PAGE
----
'Jericho' scoop straight from the TCA floor: CBS built the online network that defeated it
By the time they faced TV critics here in Los Angeles, you couldn't wipe the grins off the faces of the producer and stars of CBS' Jericho, likely just the fourth series in history to be canceled by a network and wiped off the schedule, only to see a massive fan effort (to the tune of 50,000 emails) change the network's mind.
"Our audience became faces and people and lives; these are real people who said 'This is my show and I love this..stop treating me like a number,'" said Lennie James, who plays enigmatic soldier Robert Hawkins, his British accent lending a saucy lilt to his words. "It was a rare insight for the networks; I hope they learn from it."
First, the facts: producers expect to focus on Jericho in the seven new episodes CBS has agreed to produce, though they had originally hoped to split time between Jericho, rival town New Bern and New York, which has survived the nuclear attack which seems to have fractured the country.
Viewers will initially see the battle between Jericho and New Bern, and then flash forward weeks to the arrival of the new government from Cheyenne, which will take over as an occupying force trying to stem revenge killings and friction between Jericho and New Bern. Executive producer Carol Barbee expects lots of parallels with our real-life adventure in Iraq, and says she's fully prepared for blowback from the Limbaughs and Hannitys of the world.
Star Gerald McRaney is definitely off the show, his character Johnston Green killed to make room for star Skeet Ulrich's Jake Green to complete his character arc as the prodigal son who becomes an unwilling, but natural leader. Farmer Stanley Richmond will ask Mimi Clark, the IRS agent who had come to Jericho to audit him, to be his wife. But the show's focus will likely fall on Jake and Hawkins as they seek to save the world.
Production starts Monday on the show and will finish by September's end, meaning they'll be long done before episodes begin to air. And even though CBS executives said star Skeet Ulrich helped get the cast back on board once CBS decided to bring Jericho back, Ulrich himself said he was mostly calling just to tell everyone the show was coming back.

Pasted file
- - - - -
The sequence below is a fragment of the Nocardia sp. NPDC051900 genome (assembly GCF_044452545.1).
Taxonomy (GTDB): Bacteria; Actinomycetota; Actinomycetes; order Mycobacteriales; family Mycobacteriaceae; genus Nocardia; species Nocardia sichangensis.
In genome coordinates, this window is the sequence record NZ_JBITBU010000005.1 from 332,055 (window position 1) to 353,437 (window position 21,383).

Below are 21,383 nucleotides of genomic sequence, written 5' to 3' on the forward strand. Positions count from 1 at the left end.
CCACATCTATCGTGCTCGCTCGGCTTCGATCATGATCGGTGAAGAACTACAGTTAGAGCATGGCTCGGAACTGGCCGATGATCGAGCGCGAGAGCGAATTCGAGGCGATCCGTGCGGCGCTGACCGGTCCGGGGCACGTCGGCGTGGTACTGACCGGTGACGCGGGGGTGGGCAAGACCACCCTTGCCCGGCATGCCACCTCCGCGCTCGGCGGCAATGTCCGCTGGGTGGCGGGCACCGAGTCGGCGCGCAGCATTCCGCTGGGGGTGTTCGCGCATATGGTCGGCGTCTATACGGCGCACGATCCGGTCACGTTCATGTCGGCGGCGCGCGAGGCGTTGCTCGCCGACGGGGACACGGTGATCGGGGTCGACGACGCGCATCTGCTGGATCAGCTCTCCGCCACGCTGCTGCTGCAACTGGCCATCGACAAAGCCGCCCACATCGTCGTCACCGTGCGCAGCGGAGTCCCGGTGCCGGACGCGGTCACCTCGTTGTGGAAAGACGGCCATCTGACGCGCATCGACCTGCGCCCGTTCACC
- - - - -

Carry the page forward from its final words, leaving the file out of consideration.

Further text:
"I don't think I had to convince anybody," said Ulrich, who joked about thanking fans door-to-door. "I just love sharing shocking news...It's been an incredible experience from the lows of cancellation to the fans rising up to save us. I think the best way to thank fans is to do a great show."
The only fly in the ointment for this love-fest was the departure of McRaney, whose Johnston Green character seemed to be the heart of the show, though he died at season's end.
"Jericho is a town where people need to be able to die," said Barbee, noting that McRaney knew his character was to be killed, but likely didn't know it would happen in the first season. "When I called him (to tell him the character would die), his final comment to me was 'Let's go kick some ass.' He understood it."
"Snakes," quipped Ulrich, only to be topped by castmate James.
"Strippers," James said, laughing. "Strippers that bounce."
Which led a colleague of mine to wonder if there weren't 12 hackers somewhere in Colorado masterminding this whole exercise.
And biggest irony is that, in spending money to build a special Web site and online community to keep fans focused on Jericho when the show went on a long hiatus last December and January, they helped build the community when eventually forced them into a highly public reversal.
"What it did give us was an amazing Internet community," said Barbee. "We're very grateful."